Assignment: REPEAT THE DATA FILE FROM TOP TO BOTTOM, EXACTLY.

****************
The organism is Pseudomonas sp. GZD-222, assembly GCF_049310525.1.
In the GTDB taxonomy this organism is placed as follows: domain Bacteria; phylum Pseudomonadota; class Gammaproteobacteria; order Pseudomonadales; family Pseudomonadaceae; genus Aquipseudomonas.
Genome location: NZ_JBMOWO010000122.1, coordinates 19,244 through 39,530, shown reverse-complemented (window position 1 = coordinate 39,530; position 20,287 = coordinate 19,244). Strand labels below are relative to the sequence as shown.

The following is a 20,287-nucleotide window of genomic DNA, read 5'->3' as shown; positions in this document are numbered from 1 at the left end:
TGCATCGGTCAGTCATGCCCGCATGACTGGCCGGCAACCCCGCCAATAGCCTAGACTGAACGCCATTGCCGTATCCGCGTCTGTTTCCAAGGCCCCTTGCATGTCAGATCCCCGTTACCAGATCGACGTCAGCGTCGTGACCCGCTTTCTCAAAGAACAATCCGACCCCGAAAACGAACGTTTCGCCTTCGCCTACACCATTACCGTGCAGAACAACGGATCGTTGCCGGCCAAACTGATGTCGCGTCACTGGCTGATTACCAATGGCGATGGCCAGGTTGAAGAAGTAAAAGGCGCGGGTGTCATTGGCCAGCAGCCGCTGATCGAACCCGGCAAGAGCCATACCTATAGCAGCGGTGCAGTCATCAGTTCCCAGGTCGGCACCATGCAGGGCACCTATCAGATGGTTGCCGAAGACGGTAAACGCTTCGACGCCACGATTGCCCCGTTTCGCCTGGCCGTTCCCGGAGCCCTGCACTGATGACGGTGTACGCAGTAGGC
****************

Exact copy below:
The organism is Pseudomonas sp. GZD-222, assembly GCF_049310525.1.
In the GTDB taxonomy this organism is placed as follows: domain Bacteria; phylum Pseudomonadota; class Gammaproteobacteria; order Pseudomonadales; family Pseudomonadaceae; genus Aquipseudomonas.
Genome location: NZ_JBMOWO010000122.1, coordinates 19,244 through 39,530, shown reverse-complemented (window position 1 = coordinate 39,530; position 20,287 = coordinate 19,244). Strand labels below are relative to the sequence as shown.

The following is a 20,287-nucleotide window of genomic DNA, read 5'->3' as shown; positions in this document are numbered from 1 at the left end:
TGCATCGGTCAGTCATGCCCGCATGACTGGCCGGCAACCCCGCCAATAGCCTAGACTGAACGCCATTGCCGTATCCGCGTCTGTTTCCAAGGCCCCTTGCATGTCAGATCCCCGTTACCAGATCGACGTCAGCGTCGTGACCCGCTTTCTCAAAGAACAATCCGACCCCGAAAACGAACGTTTCGCCTTCGCCTACACCATTACCGTGCAGAACAACGGATCGTTGCCGGCCAAACTGATGTCGCGTCACTGGCTGATTACCAATGGCGATGGCCAGGTTGAAGAAGTAAAAGGCGCGGGTGTCATTGGCCAGCAGCCGCTGATCGAACCCGGCAAGAGCCATACCTATAGCAGCGGTGCAGTCATCAGTTCCCAGGTCGGCACCATGCAGGGCACCTATCAGATGGTTGCCGAAGACGGTAAACGCTTCGACGCCACGATTGCCCCGTTTCGCCTGGCCGTTCCCGGAGCCCTGCACTGATGACGGTGTACGCAGTAGGC